I look forward to sharing more stories with you, love. Happy 2nd! 🙂
These last days of summer have afforded me ample time to be idle and dawdle with just about everything I do. I don’t have any valid excuse for this sluggishness other than it’s part of the big adjustment phase I am currently undergoing. With that said, there shouldn’t be a reason why I won’t end my blogging hiatus as I have the luxury of time (for say, a few more lethargic summer days). So thankfully today, I feel like tapping on my seasoned keyboard and see if I still have the juices to write one more sappy article. Just one more.
We haven’t been coy about sharing our love story ( Sunstar: A Love Story; Sunstar: A Love Story (Part II ). It was truly heartwarming that we were able to tug a few heart strings here and there as we braved a long distance relationship through the years, ended up being married, then finally being together, happily, ever after. Or so we wish.
So once again, allow me to indulge (as I also indulge my husband). You see, he believes that the ultimate reason we were so lucky with the quick processing of our ticket to forevermore (or my immigration documents) was that the assessing officer who got to handle our papers is a sappy romantic who loved our story so much that this kindhearted human made no qualms about giving the approval for our application. The embassy requires all these evidence to prove that couples do have a rock solid relationship when a spouse is being sponsored under the family class visa. And boy what a pile we had! Screencaps of our chats, tons of photos, mails, cards, and name all those proof of correspondence we had over the years. We also included those published articles that painted a vivid picture of two souls being so in love despite the distance, time and disastrous interventions that might have had made either of us give up on the relationship. So now my husband thinks I should write one last thing about this, with a shot in the dark thought that this particular immigration officer might know that our story now continues and that we owe it to him or her that we’re now physically together so much sooner than expected.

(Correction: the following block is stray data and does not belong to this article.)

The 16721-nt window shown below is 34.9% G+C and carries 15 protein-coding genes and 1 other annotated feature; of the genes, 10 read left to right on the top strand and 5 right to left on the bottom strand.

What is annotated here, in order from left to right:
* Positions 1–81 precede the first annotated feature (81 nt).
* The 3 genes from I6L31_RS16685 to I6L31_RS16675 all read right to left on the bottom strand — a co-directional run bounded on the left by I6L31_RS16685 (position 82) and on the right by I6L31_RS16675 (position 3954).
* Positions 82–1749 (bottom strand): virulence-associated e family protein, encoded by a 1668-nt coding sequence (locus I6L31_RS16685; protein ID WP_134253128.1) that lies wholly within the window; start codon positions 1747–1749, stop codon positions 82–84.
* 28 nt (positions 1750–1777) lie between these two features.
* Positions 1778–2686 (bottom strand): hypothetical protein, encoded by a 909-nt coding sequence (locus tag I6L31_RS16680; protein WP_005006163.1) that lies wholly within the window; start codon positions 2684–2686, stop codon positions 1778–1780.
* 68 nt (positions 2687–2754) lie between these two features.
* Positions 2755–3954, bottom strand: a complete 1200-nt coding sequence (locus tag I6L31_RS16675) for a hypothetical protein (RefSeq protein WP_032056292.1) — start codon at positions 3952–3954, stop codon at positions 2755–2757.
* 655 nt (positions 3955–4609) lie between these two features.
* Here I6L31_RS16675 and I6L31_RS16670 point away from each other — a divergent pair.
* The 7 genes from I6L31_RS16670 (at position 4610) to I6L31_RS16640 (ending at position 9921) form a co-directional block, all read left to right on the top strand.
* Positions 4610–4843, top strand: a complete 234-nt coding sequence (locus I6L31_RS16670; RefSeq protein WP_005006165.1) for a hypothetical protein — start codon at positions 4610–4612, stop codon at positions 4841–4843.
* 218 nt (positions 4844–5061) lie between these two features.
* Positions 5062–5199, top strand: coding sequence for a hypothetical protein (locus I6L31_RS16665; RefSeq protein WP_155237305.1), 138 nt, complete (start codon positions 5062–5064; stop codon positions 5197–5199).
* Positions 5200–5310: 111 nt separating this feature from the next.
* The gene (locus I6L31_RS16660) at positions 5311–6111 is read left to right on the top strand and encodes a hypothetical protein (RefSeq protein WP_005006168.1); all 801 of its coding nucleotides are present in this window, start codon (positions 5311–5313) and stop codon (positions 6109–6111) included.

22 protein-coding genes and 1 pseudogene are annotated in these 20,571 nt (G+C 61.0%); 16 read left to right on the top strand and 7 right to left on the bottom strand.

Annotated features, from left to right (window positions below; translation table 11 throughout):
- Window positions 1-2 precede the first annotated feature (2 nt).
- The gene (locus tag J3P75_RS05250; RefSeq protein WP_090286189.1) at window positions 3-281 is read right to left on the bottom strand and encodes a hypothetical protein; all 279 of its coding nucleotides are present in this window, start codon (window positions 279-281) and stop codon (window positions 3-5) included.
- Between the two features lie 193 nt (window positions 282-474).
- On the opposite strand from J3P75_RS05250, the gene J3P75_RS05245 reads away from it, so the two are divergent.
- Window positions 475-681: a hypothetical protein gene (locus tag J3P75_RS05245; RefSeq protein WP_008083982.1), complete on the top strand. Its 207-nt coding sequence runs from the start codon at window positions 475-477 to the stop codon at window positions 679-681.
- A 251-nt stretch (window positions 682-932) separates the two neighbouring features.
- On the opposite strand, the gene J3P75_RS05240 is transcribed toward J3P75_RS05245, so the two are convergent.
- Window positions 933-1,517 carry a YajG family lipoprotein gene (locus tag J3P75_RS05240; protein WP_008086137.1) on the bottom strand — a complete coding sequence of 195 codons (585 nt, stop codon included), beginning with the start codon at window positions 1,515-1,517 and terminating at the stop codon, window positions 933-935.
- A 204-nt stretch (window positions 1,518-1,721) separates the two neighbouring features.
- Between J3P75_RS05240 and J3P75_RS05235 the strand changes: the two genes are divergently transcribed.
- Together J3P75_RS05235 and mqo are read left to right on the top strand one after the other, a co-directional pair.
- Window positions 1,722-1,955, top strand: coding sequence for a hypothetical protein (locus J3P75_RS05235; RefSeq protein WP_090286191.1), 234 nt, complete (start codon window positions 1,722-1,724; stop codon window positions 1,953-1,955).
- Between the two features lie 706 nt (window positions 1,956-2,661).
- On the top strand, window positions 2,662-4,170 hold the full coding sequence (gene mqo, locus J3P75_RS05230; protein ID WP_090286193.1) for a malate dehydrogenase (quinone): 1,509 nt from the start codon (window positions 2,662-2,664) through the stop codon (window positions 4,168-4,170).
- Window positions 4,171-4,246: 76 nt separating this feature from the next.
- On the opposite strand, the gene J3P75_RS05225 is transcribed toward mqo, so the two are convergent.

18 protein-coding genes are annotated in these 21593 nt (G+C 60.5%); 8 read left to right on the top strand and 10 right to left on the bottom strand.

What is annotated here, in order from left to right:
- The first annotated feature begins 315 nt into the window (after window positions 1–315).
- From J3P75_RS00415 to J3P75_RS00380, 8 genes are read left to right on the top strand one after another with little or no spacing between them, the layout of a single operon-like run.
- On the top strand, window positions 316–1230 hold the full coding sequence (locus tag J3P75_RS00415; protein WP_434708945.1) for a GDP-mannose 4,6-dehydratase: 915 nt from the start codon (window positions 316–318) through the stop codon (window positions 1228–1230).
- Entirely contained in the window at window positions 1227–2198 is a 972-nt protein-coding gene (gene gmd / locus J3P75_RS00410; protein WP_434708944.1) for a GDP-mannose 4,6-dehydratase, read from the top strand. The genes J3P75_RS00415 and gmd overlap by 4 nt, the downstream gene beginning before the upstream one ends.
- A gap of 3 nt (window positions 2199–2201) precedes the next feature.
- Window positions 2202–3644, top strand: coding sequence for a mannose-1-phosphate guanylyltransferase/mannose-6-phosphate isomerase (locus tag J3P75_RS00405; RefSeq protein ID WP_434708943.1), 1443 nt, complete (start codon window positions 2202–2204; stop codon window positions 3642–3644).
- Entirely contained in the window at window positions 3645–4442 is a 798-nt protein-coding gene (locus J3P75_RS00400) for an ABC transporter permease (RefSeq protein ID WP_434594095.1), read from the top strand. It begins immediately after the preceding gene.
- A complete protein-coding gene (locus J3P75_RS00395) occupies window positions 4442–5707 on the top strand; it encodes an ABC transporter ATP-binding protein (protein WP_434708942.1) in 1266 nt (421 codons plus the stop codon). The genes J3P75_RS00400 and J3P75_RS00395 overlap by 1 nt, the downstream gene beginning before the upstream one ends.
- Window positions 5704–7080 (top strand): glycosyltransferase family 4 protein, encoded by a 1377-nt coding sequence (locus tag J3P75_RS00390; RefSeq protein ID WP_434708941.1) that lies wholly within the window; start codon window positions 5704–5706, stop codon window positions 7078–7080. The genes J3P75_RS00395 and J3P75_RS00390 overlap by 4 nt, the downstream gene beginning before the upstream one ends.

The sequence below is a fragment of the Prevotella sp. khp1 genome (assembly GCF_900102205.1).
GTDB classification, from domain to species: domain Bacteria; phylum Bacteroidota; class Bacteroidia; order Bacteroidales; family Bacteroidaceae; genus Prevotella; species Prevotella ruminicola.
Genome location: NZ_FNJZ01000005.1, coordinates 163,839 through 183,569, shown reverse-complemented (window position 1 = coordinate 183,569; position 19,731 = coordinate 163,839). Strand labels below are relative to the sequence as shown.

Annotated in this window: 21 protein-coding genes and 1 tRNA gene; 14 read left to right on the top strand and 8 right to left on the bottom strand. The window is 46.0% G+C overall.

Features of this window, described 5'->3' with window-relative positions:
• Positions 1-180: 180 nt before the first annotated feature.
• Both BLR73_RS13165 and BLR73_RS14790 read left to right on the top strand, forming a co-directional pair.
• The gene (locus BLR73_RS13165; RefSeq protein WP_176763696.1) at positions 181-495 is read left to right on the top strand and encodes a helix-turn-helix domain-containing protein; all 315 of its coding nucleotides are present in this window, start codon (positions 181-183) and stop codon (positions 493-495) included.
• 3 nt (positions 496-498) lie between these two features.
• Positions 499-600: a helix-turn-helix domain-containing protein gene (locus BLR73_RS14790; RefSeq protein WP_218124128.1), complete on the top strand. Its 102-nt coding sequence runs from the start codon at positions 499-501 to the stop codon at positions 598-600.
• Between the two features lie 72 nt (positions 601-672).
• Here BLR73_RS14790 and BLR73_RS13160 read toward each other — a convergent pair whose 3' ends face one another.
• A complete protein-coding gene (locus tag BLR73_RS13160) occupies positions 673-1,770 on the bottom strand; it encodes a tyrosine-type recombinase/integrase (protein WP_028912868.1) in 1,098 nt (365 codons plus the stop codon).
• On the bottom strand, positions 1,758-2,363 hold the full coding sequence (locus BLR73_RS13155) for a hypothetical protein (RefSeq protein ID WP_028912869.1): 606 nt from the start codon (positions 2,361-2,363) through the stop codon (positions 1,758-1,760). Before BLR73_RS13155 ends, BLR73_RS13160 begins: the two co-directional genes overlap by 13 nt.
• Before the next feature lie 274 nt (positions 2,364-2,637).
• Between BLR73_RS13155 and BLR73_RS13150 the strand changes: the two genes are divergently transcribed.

So yes, after years of being apart and making do with a few days of togetherness each year, I am now getting used to waking up with another person beside me aside from my bears and my dogs. I have now joined him in his shores and now in an entirely different world that is at the same time exciting and scary.
It’s been three months already. And these past few weeks had not been enough for both of us to totally grasp the reality that we’re actually together. A lot of times, my husband asks me if I am really here–taking most of his space (closet, drawer top, shelves and the bed) and I have to keep on reminding him that I’m not an apparition. We’re in a state of bliss but I wish I could say that’s the end of the illusive “happily ever after” that we’re all chasing. It’s not. Back when we were struggling through the long distance set-up, the ultimate goal was to find the means to end the virtual togetherness. And now that we have surpassed that, the more difficult part of the dance has to be learned and mastered.